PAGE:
form a bulb-like structure. It is of cultivated origin and has a mild anise-like flavour, but is sweeter and more aromatic; Florence fennel plants are very much smaller than the wild type. The inflated leaf bases are eaten as a vegetable, both raw or cooked. Several cultivars of the Florence fennel are also known by several other names, notably the Italian name “finocchio”.
3.2.2. Foeniculum vulgare azoricum Is Used for Comparative Purposes in Our Study
It is a today fennel plant of the variety azoricum, the bulbous form (Figure 7), that was used for comparisons. This figure shows macroscopic and microscopic aspects of some pedicels and leafs of the sample. The SEM photograph summarizes the distinctive arrangements of stomates on the epidermis surface: typically they are aligned for the pedicel and in a staggered arrangement for foliar ‘leaf’.
Longitudinal cuts of stems were also practised, to compare vessel structures and arrangements.
The SEM photograph of Figure 8 shows that, for the today fennel specimen studied, leaves have both foliar and pedicelar (at the basis) parts. The below spectrum shown is a typical one of both of these parts, EDX analyses being realized at several leaf points. This spectrum shows carbon and oxygen peaks (that constitute the organic part majority) and little peaks of minerals; among them the potassium peak predominates, an essential characteristic of most vegetables in general, and of the fennel plant specially.
3.3. A Foliar Structure in A
Figure 9 shows the structure located inside circle A. It is round in form, with a maximal diameter of about 350 µm; its spectrum is that of a vegetable.
Figure 7. A today plant of fennel. 1: the fennel sample (L: leaf; P: pedicel; S: stem; B: bulb). 2: Optical microscopic view of P and L. 3: SEM photograph (in CBS, 1000×) of some part of the pedicelar (P) epidermis. AST: two aligned stomates; PE: folded epidermis. 4: SEM photograph (in CBS, 500×) of some part of the foliar leaf (L) epidermis. SST: three adjacent stomates, in a straggered arrangement.
There are numerous stomates on its surface, mainly located at the rounded periphery. As these adjacent stomates are staggered (like to those shown on photograph 4 of Figure 7) and the epidermis between them is highly folded, that establishes that the vegetable structure observed is a fragment of a fennel leaf.
Figure 10 compares stomate dimensions of two of them to those of a today fennel leaf stomata. Although their partial dimensions differ, their proportional sizes (as well for ostiol measurements) for total stomate length (including or not
Figure 8. Elementary analyses of pedicelar and foliar parts of leafs of the today sample of the fennel plant. Above: SEM photograph (in CBS, 25×) of pedicelar (P) and foliar (L) parts of leafs (black dots indicate the locations where EDX analyses are realized). Below: a representative EDX spectrum at the black dots. C: carbon; O: oxygen; Na: sodium; Mg: magnesium; Al: aluminium; P: phosphorous; S: sulphur; Cl: chlorine; K: potassium; Ca (two peaks): calcium.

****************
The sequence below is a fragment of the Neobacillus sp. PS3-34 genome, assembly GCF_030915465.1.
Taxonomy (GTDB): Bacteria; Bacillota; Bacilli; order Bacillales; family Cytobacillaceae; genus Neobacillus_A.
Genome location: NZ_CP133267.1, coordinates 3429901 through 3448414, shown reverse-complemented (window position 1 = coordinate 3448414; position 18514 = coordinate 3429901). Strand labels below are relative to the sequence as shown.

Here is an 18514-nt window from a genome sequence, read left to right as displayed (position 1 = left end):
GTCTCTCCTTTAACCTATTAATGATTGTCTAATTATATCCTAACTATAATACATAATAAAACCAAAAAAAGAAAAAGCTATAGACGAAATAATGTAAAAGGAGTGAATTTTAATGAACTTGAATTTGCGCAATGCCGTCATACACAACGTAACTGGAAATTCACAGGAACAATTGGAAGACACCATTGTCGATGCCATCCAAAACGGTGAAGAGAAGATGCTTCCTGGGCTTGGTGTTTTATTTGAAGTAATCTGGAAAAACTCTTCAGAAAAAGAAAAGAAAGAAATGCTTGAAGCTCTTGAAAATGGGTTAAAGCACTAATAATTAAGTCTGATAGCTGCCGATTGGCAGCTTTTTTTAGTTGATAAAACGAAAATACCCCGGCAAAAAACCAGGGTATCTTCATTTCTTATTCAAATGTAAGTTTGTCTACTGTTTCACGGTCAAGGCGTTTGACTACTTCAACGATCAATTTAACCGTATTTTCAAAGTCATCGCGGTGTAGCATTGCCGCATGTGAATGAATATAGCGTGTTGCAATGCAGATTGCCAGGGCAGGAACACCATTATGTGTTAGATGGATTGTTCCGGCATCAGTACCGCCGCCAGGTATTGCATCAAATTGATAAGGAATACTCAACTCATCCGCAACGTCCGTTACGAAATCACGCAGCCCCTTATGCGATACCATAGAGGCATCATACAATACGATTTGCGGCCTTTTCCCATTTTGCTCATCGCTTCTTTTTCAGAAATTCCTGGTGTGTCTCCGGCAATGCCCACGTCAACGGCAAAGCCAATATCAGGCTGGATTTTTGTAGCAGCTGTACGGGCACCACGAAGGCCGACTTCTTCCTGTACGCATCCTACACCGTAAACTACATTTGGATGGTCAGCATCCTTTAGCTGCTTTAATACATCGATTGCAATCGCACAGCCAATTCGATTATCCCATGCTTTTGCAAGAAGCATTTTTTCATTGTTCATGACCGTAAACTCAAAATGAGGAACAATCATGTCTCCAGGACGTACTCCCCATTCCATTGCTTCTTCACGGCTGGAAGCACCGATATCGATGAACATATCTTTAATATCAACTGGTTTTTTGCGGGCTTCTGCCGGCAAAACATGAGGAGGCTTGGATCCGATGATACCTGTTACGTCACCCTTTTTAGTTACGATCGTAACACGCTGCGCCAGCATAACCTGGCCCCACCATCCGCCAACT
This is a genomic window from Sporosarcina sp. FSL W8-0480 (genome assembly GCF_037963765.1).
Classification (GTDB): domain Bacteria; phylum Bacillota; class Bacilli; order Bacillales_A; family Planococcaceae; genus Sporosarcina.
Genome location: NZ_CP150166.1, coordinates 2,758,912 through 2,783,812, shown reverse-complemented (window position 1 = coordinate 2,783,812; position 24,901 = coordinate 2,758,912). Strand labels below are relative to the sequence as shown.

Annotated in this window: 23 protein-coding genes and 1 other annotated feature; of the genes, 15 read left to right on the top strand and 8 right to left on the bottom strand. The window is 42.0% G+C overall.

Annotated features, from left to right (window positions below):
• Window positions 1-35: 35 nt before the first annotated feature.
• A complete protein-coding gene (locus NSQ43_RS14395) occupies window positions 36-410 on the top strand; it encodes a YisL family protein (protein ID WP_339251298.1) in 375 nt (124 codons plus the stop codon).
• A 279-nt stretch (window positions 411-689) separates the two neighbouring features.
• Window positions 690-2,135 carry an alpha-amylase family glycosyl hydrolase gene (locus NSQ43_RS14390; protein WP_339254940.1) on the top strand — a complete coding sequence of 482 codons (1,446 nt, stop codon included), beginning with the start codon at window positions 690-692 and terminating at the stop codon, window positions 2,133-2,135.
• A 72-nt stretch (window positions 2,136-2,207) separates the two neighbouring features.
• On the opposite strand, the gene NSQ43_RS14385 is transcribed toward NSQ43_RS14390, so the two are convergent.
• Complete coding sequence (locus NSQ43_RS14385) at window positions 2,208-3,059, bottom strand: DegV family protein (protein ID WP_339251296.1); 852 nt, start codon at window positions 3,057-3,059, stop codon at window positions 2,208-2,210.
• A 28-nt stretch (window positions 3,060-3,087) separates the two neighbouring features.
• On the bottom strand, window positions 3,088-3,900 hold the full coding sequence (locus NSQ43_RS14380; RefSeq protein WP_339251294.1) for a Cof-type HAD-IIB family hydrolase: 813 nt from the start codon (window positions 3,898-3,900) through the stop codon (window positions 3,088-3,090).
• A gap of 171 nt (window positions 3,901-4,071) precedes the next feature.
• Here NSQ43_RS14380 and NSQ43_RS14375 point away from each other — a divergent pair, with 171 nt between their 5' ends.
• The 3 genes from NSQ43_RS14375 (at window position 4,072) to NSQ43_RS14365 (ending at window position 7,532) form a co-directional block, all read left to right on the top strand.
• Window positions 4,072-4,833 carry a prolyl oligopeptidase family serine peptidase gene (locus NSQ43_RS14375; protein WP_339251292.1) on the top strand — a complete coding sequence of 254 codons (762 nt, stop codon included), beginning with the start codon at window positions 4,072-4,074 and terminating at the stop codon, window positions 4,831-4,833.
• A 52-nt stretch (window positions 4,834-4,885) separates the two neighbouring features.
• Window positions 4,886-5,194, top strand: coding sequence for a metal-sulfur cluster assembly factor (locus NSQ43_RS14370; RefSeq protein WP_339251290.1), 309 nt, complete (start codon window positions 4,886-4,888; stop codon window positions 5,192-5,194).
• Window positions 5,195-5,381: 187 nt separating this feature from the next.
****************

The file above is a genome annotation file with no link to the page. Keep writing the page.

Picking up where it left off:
guard cells) and height (including sentinel or annex cells) are the same for the today fennel leaf and for the structure studied. In general similarity is very great between stomates of this type, said as “low-triangular” (Ellis, 1979).
Figure 11 gives elemental compositions of two sorts of particles (1 and 2) deposited on the surface of the structure examined (see Figure 9). Particle 1 is a calcium carbonate that, because of its high calcium content, is a lime; numerous other particles of similar aspect are deposited on the leaf surface. Particle 2 is rich in rare earths (cerium and lanthane).
The calcium carbonate is a very common deposit, that of this of rare earth micro-marble is very unusual. It is in fact an artefact due to the use of one such product (we have documented proofs of that) for the cleaning (http://www.ampere.com/polissage-terres-rares) of the posterior face of the reliquary glass. Supplementary Figure 3 shows another example of this sort of rare earth micro-marble, found at the proximity of hair number 3.
Figure 9. Morphology and composition of structure A. Above: SEM photograph (in CBS, 250×) of this structure. The rectangular area containing two stomates (S) is enlarged in the following photograph (1: particles number 1; 2: particle number 2); the big black spot indicates the location where EDX analysis is realized. Below: spectrum at the black spot.
3.4. Foliar and Pedicelar Structures in B
Figure 12 shows the two structures (piece 1 above, piece 2 below) located inside of circle B. They are elongated in forms, with a greatest dimension of about 330 µm. Its spectras are that of vegetables.
The stomates of piece 1 (Figure 13) are struggered; so it appears as a foliar part of a fennel leaf. On the three studied particles (1, 2 and 3) deposited on the surface of this piece (Figure 14), the two firsts are mineral particles of silica (with a very elevated peak of silicium).
The third particle is a potassium sulphate, in fact a sulphate double of potassium and of calcium). We have found such a product several times on Marie-Madeleine hairs; for example, Supplementary Figure 4 and, Supplementary Figure 5 show particles (both of micro-needles and micro-plaques) of sulphate double of potassium and calcium located on the surface of some part of hair number 1.
Figure 10. Comparison between stomates of structure A to those of the fennel leaf. Above: SEM photograph (in CBS, 1500×) of two adjacent stragered stomates of A. Below: SEM photograph (in LFD, 4000×) of one stomate of the today fennel leaf. Dimensions (in µm) are, horizontally, those of the ostiols and of the sentinel cells (S); vertically, those of the stomate cells (S) and those of annex cells (A); G are the guard cells.
leaf. On the two studied particles (1 and 2) deposited on the surface of this piece (Figure 16), the second is another sulphate double of potassium and calcium.